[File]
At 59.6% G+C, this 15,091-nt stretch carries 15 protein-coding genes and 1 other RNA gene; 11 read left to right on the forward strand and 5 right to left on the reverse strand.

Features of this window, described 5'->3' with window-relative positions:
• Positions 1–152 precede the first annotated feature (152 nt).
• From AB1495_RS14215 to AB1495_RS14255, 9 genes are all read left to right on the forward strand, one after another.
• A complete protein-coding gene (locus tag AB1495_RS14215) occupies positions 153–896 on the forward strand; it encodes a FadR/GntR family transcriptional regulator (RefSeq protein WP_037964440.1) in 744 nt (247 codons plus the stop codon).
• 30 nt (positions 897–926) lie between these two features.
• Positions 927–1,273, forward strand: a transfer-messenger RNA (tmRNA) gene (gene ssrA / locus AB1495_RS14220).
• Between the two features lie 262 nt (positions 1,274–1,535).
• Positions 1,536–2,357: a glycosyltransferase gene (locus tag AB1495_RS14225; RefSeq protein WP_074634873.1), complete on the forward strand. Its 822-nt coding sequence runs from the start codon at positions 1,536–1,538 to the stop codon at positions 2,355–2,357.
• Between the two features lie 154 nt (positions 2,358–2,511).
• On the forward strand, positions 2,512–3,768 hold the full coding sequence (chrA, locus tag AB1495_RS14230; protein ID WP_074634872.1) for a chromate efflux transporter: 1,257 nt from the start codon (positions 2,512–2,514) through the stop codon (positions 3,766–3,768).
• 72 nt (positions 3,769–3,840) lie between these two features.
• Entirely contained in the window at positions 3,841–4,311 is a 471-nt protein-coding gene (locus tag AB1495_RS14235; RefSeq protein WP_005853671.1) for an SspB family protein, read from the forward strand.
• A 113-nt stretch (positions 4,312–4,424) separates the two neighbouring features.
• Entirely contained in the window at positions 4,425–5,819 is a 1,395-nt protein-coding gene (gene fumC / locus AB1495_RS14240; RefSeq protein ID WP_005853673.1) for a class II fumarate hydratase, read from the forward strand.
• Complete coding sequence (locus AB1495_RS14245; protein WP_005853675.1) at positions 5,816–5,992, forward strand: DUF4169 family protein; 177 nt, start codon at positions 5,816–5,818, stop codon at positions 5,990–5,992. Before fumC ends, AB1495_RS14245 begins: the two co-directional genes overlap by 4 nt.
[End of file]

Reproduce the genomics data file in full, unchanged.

At 59.6% G+C, this 15,091-nt stretch carries 15 protein-coding genes and 1 other RNA gene; 11 read left to right on the forward strand and 5 right to left on the reverse strand.

Features of this window, described 5'->3' with window-relative positions:
• Positions 1–152 precede the first annotated feature (152 nt).
• From AB1495_RS14215 to AB1495_RS14255, 9 genes are all read left to right on the forward strand, one after another.
• A complete protein-coding gene (locus tag AB1495_RS14215) occupies positions 153–896 on the forward strand; it encodes a FadR/GntR family transcriptional regulator (RefSeq protein WP_037964440.1) in 744 nt (247 codons plus the stop codon).
• 30 nt (positions 897–926) lie between these two features.
• Positions 927–1,273, forward strand: a transfer-messenger RNA (tmRNA) gene (gene ssrA / locus AB1495_RS14220).
• Between the two features lie 262 nt (positions 1,274–1,535).
• Positions 1,536–2,357: a glycosyltransferase gene (locus tag AB1495_RS14225; RefSeq protein WP_074634873.1), complete on the forward strand. Its 822-nt coding sequence runs from the start codon at positions 1,536–1,538 to the stop codon at positions 2,355–2,357.
• Between the two features lie 154 nt (positions 2,358–2,511).
• On the forward strand, positions 2,512–3,768 hold the full coding sequence (chrA, locus tag AB1495_RS14230; protein ID WP_074634872.1) for a chromate efflux transporter: 1,257 nt from the start codon (positions 2,512–2,514) through the stop codon (positions 3,766–3,768).
• 72 nt (positions 3,769–3,840) lie between these two features.
• Entirely contained in the window at positions 3,841–4,311 is a 471-nt protein-coding gene (locus tag AB1495_RS14235; RefSeq protein WP_005853671.1) for an SspB family protein, read from the forward strand.
• A 113-nt stretch (positions 4,312–4,424) separates the two neighbouring features.
• Entirely contained in the window at positions 4,425–5,819 is a 1,395-nt protein-coding gene (gene fumC / locus AB1495_RS14240; RefSeq protein ID WP_005853673.1) for a class II fumarate hydratase, read from the forward strand.
• Complete coding sequence (locus AB1495_RS14245; protein WP_005853675.1) at positions 5,816–5,992, forward strand: DUF4169 family protein; 177 nt, start codon at positions 5,816–5,818, stop codon at positions 5,990–5,992. Before fumC ends, AB1495_RS14245 begins: the two co-directional genes overlap by 4 nt.